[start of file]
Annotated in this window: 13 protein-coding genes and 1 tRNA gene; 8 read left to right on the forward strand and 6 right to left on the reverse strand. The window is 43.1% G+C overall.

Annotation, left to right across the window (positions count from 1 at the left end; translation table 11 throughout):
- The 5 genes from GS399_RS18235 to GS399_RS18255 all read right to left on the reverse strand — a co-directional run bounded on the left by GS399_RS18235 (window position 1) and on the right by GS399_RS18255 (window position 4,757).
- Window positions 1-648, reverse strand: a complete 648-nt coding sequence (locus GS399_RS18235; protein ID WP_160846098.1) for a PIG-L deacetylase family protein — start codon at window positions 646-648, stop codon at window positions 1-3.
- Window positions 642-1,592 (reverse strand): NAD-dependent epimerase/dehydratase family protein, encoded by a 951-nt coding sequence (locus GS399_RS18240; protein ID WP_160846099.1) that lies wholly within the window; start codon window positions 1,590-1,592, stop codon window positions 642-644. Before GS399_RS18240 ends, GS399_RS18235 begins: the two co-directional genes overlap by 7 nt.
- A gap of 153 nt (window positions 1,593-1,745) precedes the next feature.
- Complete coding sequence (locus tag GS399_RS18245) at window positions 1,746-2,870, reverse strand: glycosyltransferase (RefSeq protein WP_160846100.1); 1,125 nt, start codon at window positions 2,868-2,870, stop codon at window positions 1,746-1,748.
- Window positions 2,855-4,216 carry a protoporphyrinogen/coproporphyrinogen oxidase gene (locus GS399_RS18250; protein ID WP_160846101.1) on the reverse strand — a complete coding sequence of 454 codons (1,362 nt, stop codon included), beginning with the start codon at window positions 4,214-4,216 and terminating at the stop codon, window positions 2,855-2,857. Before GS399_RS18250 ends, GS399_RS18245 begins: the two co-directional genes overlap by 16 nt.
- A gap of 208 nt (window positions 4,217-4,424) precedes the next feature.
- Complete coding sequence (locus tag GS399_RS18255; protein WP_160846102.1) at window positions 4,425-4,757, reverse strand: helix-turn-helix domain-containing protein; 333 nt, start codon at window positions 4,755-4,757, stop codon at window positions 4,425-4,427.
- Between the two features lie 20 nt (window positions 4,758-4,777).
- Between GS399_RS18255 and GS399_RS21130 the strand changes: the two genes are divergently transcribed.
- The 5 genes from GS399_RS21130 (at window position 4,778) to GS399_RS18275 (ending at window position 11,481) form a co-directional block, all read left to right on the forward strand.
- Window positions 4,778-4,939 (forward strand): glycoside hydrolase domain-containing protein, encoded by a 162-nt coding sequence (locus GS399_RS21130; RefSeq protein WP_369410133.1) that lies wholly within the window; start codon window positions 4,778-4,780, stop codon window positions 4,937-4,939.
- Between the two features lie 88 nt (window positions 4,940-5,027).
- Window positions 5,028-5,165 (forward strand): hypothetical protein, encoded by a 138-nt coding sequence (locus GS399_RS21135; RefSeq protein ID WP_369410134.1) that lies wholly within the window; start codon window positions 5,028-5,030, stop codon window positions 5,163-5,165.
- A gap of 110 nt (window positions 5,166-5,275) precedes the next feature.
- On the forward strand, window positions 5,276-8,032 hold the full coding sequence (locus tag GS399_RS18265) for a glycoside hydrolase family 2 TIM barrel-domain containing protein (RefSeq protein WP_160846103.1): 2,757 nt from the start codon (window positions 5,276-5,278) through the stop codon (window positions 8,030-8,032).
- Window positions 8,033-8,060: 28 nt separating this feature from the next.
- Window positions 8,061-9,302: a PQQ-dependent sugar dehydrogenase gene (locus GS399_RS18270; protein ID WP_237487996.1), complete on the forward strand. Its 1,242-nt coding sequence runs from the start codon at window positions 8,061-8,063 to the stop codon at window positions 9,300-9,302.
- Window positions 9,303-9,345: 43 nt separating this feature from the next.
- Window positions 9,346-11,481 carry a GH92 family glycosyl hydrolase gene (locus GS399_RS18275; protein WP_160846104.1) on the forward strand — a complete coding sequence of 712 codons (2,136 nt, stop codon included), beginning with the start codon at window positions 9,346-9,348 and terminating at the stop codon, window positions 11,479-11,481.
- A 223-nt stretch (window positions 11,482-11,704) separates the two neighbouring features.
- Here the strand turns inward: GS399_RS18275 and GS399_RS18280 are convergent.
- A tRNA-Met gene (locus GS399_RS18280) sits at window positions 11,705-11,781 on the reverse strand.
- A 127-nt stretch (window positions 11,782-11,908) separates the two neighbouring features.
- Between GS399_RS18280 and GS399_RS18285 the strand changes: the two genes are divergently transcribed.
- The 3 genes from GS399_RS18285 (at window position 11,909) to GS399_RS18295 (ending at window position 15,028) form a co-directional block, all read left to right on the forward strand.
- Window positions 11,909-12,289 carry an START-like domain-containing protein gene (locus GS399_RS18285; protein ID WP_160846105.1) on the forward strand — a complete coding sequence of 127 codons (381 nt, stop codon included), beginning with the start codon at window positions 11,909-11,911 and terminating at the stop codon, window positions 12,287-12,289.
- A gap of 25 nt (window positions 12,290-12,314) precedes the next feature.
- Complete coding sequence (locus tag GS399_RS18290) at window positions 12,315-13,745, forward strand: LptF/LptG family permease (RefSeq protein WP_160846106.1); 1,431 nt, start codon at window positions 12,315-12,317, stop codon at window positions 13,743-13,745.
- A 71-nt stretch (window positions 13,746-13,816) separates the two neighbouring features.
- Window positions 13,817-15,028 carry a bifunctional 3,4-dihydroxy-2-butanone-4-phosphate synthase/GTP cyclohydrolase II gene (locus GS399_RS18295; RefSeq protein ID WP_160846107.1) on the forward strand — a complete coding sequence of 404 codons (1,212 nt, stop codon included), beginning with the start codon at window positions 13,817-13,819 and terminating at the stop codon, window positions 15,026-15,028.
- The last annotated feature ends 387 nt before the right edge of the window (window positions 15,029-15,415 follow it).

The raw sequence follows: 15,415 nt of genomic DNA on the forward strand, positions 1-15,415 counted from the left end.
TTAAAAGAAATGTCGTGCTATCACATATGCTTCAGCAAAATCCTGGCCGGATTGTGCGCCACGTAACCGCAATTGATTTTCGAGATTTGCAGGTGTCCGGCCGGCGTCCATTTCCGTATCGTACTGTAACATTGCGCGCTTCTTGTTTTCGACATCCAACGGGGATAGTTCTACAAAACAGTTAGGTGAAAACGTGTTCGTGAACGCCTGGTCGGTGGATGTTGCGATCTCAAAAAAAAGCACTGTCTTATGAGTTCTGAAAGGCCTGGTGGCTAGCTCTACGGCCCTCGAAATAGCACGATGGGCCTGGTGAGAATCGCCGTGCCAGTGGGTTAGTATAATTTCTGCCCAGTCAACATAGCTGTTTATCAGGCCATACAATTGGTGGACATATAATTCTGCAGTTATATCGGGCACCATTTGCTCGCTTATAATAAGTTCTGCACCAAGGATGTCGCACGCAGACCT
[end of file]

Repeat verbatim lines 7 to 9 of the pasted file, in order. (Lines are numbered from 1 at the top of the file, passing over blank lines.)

- Complete coding sequence (locus tag GS399_RS18245) at window positions 1,746-2,870, reverse strand: glycosyltransferase (RefSeq protein WP_160846100.1); 1,125 nt, start codon at window positions 2,868-2,870, stop codon at window positions 1,746-1,748.
- Window positions 2,855-4,216 carry a protoporphyrinogen/coproporphyrinogen oxidase gene (locus GS399_RS18250; protein ID WP_160846101.1) on the reverse strand — a complete coding sequence of 454 codons (1,362 nt, stop codon included), beginning with the start codon at window positions 4,214-4,216 and terminating at the stop codon, window positions 2,855-2,857. Before GS399_RS18250 ends, GS399_RS18245 begins: the two co-directional genes overlap by 16 nt.
- A gap of 208 nt (window positions 4,217-4,424) precedes the next feature.